What’s it all about?:
Body-snatching has never been so heartwarming . . .
The Humans is a funny, compulsively readable novel about alien abduction, mathematics and that most interesting subject of all: ourselves. Combine Douglas Adams’ irreverent take on life, the universe and everything with a genuinely moving love story, and you have some idea of the humour, originality and poignancy of Matt Haig’s latest novel.
Our hero, Professor Andrew Martin, is dead before the book even begins. As it turns out, though, he wasn’t a very nice man—as the alien imposter who now occupies his body discovers. Sent to Earth to destroy evidence that Andrew had solved a major mathematical problem, the alien soon finds himself learning more about the professor, his family and “the humans” than he ever expected. When he begins to fall for his own wife and son—who have no idea he’s not the real Andrew—he must choose between completing his mission and returning home, or finding a new home, right here on Earth.
What did I think?:
After enjoying Matt Haig’s previous novel The Radleys, I was excited to be approved on NetGalley for his latest compelling novel, so many thanks to them and to Simon and Schuster publishing. Our main character, Professor Andrew Martin, is a mathematical genius and workaholic. When he solves a major mathematical problem, an alien lifeform invades, kills him and inhabits his body. The task for the alien now is to make sure that the Professor has not told anyone about his discovery, destroy any evidence related to the theory and eliminate the wife and son. This is because the aliens believe the solving of this hypothesis would lead to an exponential boom in scientific advancements and further enable space travel.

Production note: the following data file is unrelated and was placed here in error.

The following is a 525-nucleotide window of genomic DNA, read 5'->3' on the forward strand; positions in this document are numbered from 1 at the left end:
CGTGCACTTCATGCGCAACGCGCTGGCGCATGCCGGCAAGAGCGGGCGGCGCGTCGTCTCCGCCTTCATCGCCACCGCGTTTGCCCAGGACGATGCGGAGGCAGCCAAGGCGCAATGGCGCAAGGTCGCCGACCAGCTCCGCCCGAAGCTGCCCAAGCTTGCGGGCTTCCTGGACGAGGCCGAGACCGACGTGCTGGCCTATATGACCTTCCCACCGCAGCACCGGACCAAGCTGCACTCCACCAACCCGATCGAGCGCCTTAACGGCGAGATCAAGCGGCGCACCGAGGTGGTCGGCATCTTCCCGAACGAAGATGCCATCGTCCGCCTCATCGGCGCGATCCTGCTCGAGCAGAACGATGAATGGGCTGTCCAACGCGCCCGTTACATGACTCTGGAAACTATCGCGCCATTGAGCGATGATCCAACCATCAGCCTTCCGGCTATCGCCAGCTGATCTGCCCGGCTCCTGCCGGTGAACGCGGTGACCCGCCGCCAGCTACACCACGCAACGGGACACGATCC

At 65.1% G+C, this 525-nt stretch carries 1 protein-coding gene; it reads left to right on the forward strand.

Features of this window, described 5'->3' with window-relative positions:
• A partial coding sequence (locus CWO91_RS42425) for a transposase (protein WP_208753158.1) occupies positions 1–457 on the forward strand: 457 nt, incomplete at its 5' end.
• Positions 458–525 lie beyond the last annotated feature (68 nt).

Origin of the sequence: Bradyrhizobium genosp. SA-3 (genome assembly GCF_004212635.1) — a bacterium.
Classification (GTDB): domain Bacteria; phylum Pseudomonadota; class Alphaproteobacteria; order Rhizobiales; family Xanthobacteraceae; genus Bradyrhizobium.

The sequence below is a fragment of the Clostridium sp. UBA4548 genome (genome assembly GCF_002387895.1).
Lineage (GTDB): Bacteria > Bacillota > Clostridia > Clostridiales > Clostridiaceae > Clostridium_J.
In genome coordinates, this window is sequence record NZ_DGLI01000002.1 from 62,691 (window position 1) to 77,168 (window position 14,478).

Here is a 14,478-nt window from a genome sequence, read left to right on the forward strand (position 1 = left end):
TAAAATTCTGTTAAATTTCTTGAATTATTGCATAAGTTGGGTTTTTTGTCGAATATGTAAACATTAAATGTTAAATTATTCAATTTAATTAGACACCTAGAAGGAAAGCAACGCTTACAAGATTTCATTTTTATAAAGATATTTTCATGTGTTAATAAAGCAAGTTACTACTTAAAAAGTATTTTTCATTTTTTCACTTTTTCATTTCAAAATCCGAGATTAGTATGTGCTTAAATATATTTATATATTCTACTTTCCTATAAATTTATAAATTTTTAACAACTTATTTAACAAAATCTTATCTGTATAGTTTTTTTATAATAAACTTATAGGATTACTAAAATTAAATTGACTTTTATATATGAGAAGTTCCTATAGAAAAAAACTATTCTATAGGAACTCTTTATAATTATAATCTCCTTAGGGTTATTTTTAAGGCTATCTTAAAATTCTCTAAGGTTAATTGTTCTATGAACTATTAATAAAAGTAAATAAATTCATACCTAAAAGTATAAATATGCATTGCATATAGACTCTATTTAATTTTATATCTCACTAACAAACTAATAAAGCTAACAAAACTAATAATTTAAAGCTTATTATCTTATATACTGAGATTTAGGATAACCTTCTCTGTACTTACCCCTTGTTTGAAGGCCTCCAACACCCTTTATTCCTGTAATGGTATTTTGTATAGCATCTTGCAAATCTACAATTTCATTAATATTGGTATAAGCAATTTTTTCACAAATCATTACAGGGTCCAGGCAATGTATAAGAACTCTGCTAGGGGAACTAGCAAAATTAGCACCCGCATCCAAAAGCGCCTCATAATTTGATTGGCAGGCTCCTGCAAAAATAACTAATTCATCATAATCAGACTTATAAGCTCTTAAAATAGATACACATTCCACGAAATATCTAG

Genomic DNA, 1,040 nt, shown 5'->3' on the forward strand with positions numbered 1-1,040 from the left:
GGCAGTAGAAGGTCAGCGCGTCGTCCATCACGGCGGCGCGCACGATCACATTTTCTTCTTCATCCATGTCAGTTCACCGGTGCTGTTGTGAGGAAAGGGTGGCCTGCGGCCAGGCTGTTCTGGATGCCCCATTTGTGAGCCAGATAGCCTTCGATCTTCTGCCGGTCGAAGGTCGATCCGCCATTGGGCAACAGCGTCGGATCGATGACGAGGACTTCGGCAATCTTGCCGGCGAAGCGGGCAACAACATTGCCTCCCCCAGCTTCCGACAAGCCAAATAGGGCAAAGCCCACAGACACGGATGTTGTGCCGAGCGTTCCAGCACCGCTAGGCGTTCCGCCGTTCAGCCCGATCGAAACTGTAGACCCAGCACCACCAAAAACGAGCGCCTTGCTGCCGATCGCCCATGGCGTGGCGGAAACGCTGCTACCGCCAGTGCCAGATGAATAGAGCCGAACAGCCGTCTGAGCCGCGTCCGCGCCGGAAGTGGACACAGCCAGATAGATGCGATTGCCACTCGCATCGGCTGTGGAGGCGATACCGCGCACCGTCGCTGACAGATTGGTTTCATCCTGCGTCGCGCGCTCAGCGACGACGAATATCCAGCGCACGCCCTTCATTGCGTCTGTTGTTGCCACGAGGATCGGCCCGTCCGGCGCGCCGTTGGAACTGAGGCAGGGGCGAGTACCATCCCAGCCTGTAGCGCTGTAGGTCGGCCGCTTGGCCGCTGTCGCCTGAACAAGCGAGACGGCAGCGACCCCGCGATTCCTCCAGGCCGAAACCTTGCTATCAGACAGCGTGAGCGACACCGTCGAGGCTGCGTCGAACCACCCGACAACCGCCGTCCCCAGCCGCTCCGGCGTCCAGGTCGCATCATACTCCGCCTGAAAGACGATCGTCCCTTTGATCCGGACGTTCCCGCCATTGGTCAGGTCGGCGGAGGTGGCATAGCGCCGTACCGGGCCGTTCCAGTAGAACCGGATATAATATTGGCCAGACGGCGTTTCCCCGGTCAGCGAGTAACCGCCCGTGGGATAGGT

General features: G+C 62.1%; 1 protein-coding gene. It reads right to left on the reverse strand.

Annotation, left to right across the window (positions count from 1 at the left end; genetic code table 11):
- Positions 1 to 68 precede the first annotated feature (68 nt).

From the very beginning, I knew I was going to enjoy this book. Matt Haig presents a hilarious overview of what an alien visitor would think of our world and of our species in general. He learns the value of clothes (quite important when you are naked around strangers and they are looking at you oddly), and that spitting at someone is NOT a greeting – funnily enough. Initially, our visitor is skeptical of all our customs and ideals, and questions everything while still masquerading as the Professor. After being admitted to a mental institution briefly for acting oddly and running around without clothes, he strives to understand the humans, and realises he must put up a better pretence if he is to succeed in his mission. What does become a problem, is when he starts to comprehend what being human is all about, which could jeopardize everything.
This is a beautifully told story with some real laugh out loud and poignant moments as the alien Professor learns about the person he is supposed to be, and discovers the fragility of his relationship with his wife and son. Told from the point of view of the alien, it was written in such a way that the reader feels that they are an exclusive part of his world, and sympathetic to his complaints and queries. Yes, there are a few mathematical moments, which filled me initially with terror, being somewhat of a maths-hater, but they were written in such an accessible and interesting way that I had no need to worry. As a result, Matt Haig is definitely on my radar and auto-buy list for the future.
Would I recommend it?:
But of course!
Star rating (out of 5):